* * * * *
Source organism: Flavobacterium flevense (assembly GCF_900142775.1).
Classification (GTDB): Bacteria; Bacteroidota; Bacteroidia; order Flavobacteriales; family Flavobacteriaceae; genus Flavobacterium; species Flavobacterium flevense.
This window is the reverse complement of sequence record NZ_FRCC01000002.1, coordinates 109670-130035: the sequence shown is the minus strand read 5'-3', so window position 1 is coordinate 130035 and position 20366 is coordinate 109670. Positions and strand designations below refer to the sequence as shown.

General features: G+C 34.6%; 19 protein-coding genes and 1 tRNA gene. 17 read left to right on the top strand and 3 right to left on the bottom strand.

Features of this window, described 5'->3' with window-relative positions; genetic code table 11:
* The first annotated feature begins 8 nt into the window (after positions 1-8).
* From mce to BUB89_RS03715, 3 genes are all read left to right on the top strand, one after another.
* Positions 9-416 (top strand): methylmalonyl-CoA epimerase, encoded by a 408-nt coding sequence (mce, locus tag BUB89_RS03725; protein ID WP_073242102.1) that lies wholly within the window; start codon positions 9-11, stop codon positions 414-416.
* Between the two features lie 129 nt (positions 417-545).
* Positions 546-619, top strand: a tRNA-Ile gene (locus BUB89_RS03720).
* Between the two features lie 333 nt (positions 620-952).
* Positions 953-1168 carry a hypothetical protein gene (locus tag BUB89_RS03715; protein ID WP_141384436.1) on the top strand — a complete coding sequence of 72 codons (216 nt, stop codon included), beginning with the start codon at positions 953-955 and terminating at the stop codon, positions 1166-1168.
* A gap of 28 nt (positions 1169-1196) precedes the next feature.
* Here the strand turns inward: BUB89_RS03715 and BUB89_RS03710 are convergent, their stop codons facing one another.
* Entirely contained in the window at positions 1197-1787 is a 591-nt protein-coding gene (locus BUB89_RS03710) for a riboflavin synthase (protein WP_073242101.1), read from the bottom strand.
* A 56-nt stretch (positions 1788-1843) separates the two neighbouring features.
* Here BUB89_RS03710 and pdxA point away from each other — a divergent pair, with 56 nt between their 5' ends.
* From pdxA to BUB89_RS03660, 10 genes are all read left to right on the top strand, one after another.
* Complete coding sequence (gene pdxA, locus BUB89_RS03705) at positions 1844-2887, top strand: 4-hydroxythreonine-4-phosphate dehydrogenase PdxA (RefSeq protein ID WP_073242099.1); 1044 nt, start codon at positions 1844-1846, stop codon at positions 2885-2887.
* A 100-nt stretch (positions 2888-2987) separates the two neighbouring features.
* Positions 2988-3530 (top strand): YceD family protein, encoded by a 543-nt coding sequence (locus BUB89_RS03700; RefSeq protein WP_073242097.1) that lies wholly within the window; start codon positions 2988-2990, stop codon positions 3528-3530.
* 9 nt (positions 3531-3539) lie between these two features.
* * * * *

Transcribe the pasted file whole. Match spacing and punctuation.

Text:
Source organism: Flavobacterium flevense (assembly GCF_900142775.1).
Classification (GTDB): Bacteria; Bacteroidota; Bacteroidia; order Flavobacteriales; family Flavobacteriaceae; genus Flavobacterium; species Flavobacterium flevense.
This window is the reverse complement of sequence record NZ_FRCC01000002.1, coordinates 109670-130035: the sequence shown is the minus strand read 5'-3', so window position 1 is coordinate 130035 and position 20366 is coordinate 109670. Positions and strand designations below refer to the sequence as shown.

General features: G+C 34.6%; 19 protein-coding genes and 1 tRNA gene. 17 read left to right on the top strand and 3 right to left on the bottom strand.

Features of this window, described 5'->3' with window-relative positions; genetic code table 11:
* The first annotated feature begins 8 nt into the window (after positions 1-8).
* From mce to BUB89_RS03715, 3 genes are all read left to right on the top strand, one after another.
* Positions 9-416 (top strand): methylmalonyl-CoA epimerase, encoded by a 408-nt coding sequence (mce, locus tag BUB89_RS03725; protein ID WP_073242102.1) that lies wholly within the window; start codon positions 9-11, stop codon positions 414-416.
* Between the two features lie 129 nt (positions 417-545).
* Positions 546-619, top strand: a tRNA-Ile gene (locus BUB89_RS03720).
* Between the two features lie 333 nt (positions 620-952).
* Positions 953-1168 carry a hypothetical protein gene (locus tag BUB89_RS03715; protein ID WP_141384436.1) on the top strand — a complete coding sequence of 72 codons (216 nt, stop codon included), beginning with the start codon at positions 953-955 and terminating at the stop codon, positions 1166-1168.
* A gap of 28 nt (positions 1169-1196) precedes the next feature.
* Here the strand turns inward: BUB89_RS03715 and BUB89_RS03710 are convergent, their stop codons facing one another.
* Entirely contained in the window at positions 1197-1787 is a 591-nt protein-coding gene (locus BUB89_RS03710) for a riboflavin synthase (protein WP_073242101.1), read from the bottom strand.
* A 56-nt stretch (positions 1788-1843) separates the two neighbouring features.
* Here BUB89_RS03710 and pdxA point away from each other — a divergent pair, with 56 nt between their 5' ends.
* From pdxA to BUB89_RS03660, 10 genes are all read left to right on the top strand, one after another.
* Complete coding sequence (gene pdxA, locus BUB89_RS03705) at positions 1844-2887, top strand: 4-hydroxythreonine-4-phosphate dehydrogenase PdxA (RefSeq protein ID WP_073242099.1); 1044 nt, start codon at positions 1844-1846, stop codon at positions 2885-2887.
* A 100-nt stretch (positions 2888-2987) separates the two neighbouring features.
* Positions 2988-3530 (top strand): YceD family protein, encoded by a 543-nt coding sequence (locus BUB89_RS03700; RefSeq protein WP_073242097.1) that lies wholly within the window; start codon positions 2988-2990, stop codon positions 3528-3530.
* 9 nt (positions 3531-3539) lie between these two features.